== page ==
the writer is a lonely hunter

writing by Gail Aldwin and other Dorset writers

The academic year and writing

Although I’ve given up working in primary education, I still think of the year as divided into academic terms. In the past, as the beginning of December approached, my last reserves of energy would see me through the carol concerts and nativity plays to the final day.  More recently, I’ve held advisory posts working with senior leaders in schools to improve attainment for vulnerable and disadvantaged pupils. While not actually working in a school, that same sense of being on my knees at the end of the term accompanied these roles. I’m currently working for a local authority, bringing together information on services to support children and young people with special educational needs and disabilities. Essentially, it’s a writing job and one that I’m really enjoying. I have colleagues, I work in an office and I have sufficient positive drive to enable me to continue my creative writing journey alongside paid employment.

Three days ago, I launched a new writing project. I’m beginning a story that investigates the teenage years of the protagonist from my novel How to be Brave. The adolescent years are very much off-stage in the novel and feedback from my viva suggested it would be well worth developing this storyline to compliment my work. I now understand why many of my friends are writing trilogies. It is a joy to discover another aspect of a character I know very well and see how she copes with the new challenges I have set. I’m hoping this piece of work will progress smoothly as I have developed a new approach to writing.  This time I have plotted the entire story before attempting to write. I’ll let you know how I get on.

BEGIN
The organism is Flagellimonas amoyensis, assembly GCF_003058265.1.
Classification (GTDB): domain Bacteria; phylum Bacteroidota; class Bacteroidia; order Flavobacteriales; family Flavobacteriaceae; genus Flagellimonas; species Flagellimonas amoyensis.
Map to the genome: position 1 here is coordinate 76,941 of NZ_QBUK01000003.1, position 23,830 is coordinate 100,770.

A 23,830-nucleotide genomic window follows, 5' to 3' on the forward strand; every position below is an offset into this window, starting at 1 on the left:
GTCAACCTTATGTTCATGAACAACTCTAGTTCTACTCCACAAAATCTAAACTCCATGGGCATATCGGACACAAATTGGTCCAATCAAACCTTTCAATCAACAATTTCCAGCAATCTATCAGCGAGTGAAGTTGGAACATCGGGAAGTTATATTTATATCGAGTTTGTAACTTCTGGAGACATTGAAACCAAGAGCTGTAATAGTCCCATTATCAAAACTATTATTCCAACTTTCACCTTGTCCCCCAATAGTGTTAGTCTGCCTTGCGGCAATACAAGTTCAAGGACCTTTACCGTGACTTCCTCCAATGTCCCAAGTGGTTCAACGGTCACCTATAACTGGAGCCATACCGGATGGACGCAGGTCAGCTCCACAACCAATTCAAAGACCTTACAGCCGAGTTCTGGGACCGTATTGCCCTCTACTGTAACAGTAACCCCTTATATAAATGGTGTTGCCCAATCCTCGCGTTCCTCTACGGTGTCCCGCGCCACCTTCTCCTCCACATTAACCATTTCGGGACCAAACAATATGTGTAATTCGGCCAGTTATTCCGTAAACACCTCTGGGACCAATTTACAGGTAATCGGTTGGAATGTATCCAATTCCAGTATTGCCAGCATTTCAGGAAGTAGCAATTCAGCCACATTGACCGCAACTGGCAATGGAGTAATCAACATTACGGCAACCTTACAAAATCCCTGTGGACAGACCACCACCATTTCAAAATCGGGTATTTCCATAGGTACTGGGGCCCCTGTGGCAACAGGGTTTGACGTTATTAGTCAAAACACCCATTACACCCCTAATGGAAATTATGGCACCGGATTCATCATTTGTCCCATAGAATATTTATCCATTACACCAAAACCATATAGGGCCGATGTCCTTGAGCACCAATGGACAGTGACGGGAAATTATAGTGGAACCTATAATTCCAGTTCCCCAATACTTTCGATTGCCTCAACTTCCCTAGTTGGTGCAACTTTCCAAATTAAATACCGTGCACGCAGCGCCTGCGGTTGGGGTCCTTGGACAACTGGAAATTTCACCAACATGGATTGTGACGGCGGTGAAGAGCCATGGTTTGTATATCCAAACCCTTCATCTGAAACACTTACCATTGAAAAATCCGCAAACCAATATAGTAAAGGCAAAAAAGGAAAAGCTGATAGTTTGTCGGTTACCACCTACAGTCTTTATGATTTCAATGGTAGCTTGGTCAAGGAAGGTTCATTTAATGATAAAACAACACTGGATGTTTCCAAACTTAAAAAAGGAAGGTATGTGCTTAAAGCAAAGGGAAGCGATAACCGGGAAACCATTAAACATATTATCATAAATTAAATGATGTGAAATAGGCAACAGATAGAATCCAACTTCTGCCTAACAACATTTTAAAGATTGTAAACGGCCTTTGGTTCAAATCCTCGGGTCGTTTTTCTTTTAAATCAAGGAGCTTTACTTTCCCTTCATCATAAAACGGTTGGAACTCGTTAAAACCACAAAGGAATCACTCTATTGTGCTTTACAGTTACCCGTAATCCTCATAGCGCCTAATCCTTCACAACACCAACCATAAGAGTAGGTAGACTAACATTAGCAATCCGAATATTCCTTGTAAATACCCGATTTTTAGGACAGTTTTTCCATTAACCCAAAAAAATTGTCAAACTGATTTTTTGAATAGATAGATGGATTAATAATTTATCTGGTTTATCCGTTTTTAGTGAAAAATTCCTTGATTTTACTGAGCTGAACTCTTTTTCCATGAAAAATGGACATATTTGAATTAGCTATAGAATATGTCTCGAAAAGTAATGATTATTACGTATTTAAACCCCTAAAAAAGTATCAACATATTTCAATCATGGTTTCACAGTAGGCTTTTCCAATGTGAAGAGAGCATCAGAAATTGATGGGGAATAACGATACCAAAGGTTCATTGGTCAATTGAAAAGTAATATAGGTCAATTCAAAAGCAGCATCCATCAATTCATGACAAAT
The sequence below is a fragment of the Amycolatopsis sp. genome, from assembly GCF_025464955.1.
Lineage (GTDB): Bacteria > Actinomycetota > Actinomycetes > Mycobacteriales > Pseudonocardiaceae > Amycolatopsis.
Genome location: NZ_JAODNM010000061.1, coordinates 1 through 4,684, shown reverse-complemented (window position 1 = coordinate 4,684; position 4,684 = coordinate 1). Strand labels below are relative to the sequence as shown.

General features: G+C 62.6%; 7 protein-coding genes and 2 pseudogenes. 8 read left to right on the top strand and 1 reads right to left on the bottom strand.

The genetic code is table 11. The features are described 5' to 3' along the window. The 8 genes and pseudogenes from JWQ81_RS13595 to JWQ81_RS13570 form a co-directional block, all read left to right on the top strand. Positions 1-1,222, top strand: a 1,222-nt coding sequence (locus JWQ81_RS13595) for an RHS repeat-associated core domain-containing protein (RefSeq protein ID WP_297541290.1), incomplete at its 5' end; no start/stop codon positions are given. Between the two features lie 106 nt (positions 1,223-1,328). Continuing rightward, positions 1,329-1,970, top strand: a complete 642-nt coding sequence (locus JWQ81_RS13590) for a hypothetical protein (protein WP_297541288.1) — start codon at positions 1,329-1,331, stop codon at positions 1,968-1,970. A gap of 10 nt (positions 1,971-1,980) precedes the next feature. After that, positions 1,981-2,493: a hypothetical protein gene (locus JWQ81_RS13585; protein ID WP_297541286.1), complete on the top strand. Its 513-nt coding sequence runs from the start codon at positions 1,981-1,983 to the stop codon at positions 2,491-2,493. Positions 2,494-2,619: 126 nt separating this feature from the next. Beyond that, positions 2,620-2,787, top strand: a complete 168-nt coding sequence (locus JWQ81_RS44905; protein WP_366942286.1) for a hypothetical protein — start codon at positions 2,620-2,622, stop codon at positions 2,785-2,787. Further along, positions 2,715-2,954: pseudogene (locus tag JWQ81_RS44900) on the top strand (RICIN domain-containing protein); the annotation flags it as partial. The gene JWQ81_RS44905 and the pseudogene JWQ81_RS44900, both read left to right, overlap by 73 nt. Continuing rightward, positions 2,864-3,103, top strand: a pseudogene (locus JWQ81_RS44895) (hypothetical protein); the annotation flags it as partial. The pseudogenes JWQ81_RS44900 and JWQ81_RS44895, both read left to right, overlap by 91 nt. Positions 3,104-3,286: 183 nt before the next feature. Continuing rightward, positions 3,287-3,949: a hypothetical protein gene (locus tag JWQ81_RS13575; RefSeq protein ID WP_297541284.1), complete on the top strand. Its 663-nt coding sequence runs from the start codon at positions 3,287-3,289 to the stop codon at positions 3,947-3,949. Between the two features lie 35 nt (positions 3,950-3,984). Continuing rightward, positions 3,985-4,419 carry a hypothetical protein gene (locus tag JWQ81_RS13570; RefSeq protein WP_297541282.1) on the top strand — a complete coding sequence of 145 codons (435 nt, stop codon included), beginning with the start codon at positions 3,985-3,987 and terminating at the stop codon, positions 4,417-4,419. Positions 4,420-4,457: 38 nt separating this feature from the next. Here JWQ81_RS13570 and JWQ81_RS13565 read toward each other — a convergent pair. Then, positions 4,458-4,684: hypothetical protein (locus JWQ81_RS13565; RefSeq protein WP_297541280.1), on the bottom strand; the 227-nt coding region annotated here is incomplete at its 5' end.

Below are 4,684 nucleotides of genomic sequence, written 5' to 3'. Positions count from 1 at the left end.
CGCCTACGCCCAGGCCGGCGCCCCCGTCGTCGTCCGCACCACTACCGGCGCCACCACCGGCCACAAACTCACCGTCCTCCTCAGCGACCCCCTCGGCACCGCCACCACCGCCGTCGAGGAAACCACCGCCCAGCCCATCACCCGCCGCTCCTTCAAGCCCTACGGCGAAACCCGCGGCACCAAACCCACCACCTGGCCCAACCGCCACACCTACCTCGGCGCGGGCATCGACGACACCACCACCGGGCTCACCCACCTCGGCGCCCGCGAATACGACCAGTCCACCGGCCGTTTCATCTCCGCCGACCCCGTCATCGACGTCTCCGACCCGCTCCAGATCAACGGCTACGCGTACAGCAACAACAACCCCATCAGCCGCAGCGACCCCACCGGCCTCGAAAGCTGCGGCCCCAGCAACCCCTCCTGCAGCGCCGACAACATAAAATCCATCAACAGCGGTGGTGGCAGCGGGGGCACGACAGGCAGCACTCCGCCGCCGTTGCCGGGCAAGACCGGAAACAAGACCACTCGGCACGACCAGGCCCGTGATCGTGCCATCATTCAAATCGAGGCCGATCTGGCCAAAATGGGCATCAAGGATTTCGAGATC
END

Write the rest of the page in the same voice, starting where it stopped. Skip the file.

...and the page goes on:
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In the meantime, I have to think of a new title for my completed novel. The book had been through various working titles before I settled on How to be Brave.  It was obviously a good one as Louise Beech has recently published her debut novel with this title. Her story is about a mother who connects with her seriously ill child through the medium of storytelling. Good luck, Louise.

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